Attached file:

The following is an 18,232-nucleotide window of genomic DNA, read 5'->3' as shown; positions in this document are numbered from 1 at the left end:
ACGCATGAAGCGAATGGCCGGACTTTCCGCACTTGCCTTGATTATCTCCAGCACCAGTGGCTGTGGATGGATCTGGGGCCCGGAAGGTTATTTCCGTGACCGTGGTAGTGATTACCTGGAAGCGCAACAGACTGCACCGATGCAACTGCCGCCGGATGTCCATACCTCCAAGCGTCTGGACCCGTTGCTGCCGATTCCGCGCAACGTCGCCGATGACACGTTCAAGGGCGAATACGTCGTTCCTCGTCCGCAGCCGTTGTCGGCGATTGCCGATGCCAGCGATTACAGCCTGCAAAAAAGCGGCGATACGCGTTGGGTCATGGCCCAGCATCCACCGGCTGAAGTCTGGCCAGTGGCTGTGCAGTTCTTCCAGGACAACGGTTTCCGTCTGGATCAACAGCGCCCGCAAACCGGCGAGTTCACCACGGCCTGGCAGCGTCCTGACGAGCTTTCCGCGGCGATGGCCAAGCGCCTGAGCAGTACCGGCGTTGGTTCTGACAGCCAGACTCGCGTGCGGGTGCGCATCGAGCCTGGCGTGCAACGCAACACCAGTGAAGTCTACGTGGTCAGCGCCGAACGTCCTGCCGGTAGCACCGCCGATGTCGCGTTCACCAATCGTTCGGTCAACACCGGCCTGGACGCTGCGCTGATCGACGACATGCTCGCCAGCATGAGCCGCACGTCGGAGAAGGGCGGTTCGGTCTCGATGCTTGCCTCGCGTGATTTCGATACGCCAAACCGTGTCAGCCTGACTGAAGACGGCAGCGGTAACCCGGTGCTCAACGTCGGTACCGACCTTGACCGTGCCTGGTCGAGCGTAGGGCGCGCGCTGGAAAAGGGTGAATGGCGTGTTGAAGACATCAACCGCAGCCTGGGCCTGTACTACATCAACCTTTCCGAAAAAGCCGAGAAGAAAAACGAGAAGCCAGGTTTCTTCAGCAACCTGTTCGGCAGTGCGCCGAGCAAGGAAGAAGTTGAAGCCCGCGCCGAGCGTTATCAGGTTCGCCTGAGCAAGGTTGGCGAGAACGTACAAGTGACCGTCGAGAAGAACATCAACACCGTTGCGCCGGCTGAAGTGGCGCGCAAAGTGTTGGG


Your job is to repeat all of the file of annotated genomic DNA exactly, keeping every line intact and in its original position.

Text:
The following is an 18,232-nucleotide window of genomic DNA, read 5'->3' as shown; positions in this document are numbered from 1 at the left end:
ACGCATGAAGCGAATGGCCGGACTTTCCGCACTTGCCTTGATTATCTCCAGCACCAGTGGCTGTGGATGGATCTGGGGCCCGGAAGGTTATTTCCGTGACCGTGGTAGTGATTACCTGGAAGCGCAACAGACTGCACCGATGCAACTGCCGCCGGATGTCCATACCTCCAAGCGTCTGGACCCGTTGCTGCCGATTCCGCGCAACGTCGCCGATGACACGTTCAAGGGCGAATACGTCGTTCCTCGTCCGCAGCCGTTGTCGGCGATTGCCGATGCCAGCGATTACAGCCTGCAAAAAAGCGGCGATACGCGTTGGGTCATGGCCCAGCATCCACCGGCTGAAGTCTGGCCAGTGGCTGTGCAGTTCTTCCAGGACAACGGTTTCCGTCTGGATCAACAGCGCCCGCAAACCGGCGAGTTCACCACGGCCTGGCAGCGTCCTGACGAGCTTTCCGCGGCGATGGCCAAGCGCCTGAGCAGTACCGGCGTTGGTTCTGACAGCCAGACTCGCGTGCGGGTGCGCATCGAGCCTGGCGTGCAACGCAACACCAGTGAAGTCTACGTGGTCAGCGCCGAACGTCCTGCCGGTAGCACCGCCGATGTCGCGTTCACCAATCGTTCGGTCAACACCGGCCTGGACGCTGCGCTGATCGACGACATGCTCGCCAGCATGAGCCGCACGTCGGAGAAGGGCGGTTCGGTCTCGATGCTTGCCTCGCGTGATTTCGATACGCCAAACCGTGTCAGCCTGACTGAAGACGGCAGCGGTAACCCGGTGCTCAACGTCGGTACCGACCTTGACCGTGCCTGGTCGAGCGTAGGGCGCGCGCTGGAAAAGGGTGAATGGCGTGTTGAAGACATCAACCGCAGCCTGGGCCTGTACTACATCAACCTTTCCGAAAAAGCCGAGAAGAAAAACGAGAAGCCAGGTTTCTTCAGCAACCTGTTCGGCAGTGCGCCGAGCAAGGAAGAAGTTGAAGCCCGCGCCGAGCGTTATCAGGTTCGCCTGAGCAAGGTTGGCGAGAACGTACAAGTGACCGTCGAGAAGAACATCAACACCGTTGCGCCGGCTGAAGTGGCGCGCAAAGTGTTGGG